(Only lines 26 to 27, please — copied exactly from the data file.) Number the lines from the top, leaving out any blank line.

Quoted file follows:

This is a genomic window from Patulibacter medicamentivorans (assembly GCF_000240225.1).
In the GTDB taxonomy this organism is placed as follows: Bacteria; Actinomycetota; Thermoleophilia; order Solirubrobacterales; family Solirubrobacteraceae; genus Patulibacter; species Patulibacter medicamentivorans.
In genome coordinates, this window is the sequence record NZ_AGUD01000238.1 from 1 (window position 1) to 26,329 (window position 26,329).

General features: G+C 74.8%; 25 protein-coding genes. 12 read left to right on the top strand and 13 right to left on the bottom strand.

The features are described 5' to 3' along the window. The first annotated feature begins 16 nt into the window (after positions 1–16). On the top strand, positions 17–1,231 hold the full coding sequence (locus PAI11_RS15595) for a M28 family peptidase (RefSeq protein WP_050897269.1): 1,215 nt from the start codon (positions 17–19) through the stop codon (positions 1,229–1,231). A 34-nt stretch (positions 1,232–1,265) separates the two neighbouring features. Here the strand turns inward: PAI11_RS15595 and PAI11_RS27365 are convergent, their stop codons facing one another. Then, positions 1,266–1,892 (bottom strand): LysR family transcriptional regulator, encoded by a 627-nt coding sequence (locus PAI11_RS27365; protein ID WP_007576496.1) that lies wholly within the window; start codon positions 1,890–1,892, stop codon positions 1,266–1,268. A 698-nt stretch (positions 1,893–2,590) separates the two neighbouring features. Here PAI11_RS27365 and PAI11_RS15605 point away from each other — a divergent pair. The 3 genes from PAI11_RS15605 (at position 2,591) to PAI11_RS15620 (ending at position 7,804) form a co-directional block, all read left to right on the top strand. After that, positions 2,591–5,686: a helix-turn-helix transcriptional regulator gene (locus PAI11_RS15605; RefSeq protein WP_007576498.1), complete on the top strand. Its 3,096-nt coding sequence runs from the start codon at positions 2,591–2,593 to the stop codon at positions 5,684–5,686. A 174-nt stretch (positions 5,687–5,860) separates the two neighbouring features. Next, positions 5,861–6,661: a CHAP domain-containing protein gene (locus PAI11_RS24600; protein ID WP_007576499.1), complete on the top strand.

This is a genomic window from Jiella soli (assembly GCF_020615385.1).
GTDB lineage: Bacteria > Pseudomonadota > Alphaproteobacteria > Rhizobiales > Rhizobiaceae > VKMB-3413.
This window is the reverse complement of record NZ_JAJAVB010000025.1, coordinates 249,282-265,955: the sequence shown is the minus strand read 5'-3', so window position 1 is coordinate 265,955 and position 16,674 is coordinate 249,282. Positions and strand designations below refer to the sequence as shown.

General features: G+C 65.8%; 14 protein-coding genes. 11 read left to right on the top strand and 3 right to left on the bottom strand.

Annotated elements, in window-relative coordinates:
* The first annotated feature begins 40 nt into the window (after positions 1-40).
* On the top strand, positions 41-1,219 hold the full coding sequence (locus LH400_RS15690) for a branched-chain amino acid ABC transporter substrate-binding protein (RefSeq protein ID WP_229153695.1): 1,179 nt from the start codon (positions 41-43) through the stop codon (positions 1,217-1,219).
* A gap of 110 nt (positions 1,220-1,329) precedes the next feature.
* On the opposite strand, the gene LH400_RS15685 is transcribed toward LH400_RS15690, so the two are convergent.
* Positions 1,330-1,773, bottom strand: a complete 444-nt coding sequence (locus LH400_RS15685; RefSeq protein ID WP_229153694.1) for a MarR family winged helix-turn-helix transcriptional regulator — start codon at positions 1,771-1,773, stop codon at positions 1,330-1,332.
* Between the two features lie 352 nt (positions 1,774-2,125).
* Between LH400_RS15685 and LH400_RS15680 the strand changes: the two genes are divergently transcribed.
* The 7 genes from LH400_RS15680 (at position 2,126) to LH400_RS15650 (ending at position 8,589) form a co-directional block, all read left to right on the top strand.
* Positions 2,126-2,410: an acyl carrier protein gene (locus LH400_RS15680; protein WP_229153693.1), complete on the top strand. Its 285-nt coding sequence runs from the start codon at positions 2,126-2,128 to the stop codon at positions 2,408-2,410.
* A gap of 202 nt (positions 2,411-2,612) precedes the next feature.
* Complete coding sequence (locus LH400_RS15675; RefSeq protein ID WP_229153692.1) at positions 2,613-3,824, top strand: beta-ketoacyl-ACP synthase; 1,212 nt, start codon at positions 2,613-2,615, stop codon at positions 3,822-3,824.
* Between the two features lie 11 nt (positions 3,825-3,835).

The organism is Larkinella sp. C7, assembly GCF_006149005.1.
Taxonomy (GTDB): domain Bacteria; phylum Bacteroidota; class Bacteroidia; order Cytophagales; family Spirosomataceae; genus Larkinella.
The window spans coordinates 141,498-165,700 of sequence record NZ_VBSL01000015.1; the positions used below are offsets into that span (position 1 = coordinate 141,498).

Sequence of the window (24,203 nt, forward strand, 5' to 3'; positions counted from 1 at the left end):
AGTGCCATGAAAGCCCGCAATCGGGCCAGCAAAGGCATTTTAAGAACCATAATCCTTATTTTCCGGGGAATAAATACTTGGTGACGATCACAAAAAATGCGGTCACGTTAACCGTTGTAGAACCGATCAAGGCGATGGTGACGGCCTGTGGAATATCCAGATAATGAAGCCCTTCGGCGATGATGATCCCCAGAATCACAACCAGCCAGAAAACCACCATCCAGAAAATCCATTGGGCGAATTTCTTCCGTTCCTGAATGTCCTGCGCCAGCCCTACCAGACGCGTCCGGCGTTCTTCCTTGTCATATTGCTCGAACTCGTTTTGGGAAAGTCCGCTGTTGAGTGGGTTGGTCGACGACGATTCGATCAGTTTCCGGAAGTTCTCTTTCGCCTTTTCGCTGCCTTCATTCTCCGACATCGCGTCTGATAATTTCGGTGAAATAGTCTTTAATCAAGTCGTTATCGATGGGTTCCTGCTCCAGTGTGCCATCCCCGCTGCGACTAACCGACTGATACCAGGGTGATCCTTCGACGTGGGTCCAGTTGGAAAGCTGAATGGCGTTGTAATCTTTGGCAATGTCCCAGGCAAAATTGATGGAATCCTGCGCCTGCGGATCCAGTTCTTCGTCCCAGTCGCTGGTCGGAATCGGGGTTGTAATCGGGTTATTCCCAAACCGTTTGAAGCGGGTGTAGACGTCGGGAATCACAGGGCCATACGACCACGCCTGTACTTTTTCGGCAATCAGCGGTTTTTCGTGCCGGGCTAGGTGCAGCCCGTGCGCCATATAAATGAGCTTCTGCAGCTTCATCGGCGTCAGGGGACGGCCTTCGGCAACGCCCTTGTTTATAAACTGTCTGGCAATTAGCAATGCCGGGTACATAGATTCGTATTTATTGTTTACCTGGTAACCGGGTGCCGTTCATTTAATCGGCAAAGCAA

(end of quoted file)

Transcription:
Sequence of the window (24,203 nt, forward strand, 5' to 3'; positions counted from 1 at the left end):
AGTGCCATGAAAGCCCGCAATCGGGCCAGCAAAGGCATTTTAAGAACCATAATCCTTATTTTCCGGGGAATAAATACTTGGTGACGATCACAAAAAATGCGGTCACGTTAACCGTTGTAGAACCGATCAAGGCGATGGTGACGGCCTGTGGAATATCCAGATAATGAAGCCCTTCGGCGATGATGATCCCCAGAATCACAACCAGCCAGAAAACCACCATCCAGAAAATCCATTGGGCGAATTTCTTCCGTTCCTGAATGTCCTGCGCCAGCCCTACCAGACGCGTCCGGCGTTCTTCCTTGTCATATTGCTCGAACTCGTTTTGGGAAAGTCCGCTGTTGAGTGGGTTGGTCGACGACGATTCGATCAGTTTCCGGAAGTTCTCTTTCGCCTTTTCGCTGCCTTCATTCTCCGACATCGCGTCTGATAATTTCGGTGAAATAGTCTTTAATCAAGTCGTTATCGATGGGTTCCTGCTCCAGTGTGCCATCCCCGCTGCGACTAACCGACTGATACCAGGGTGATCCTTCGACGTGGGTCCAGTTGGAAAGCTGAATGGCGTTGTAATCTTTGGCAATGTCCCAGGCAAAATTGATGGAATCCTGCGCCTGCGGATCCAGTTCTTCGTCCCAGTCGCTGGTCGGAATCGGGGTTGTAATCGGGTTATTCCCAAACCGTTTGAAGCGGGTGTAGACGTCGGGAATCACAGGGCCATACGACCACGCCTGTACTTTTTCGGCAATCAGCGGTTTTTCGTGCCGGGCTAGGTGCAGCCCGTGCGCCATATAAATGAGCTTCTGCAGCTTCATCGGCGTCAGGGGACGGCCTTCGGCAACGCCCTTGTTTATAAACTGTCTGGCAATTAGCAATGCCGGGTACATAGATTCGTATTTATTGTTTACCTGGTAACCGGGTGCCGTTCATTTAATCGGCAAAGCAA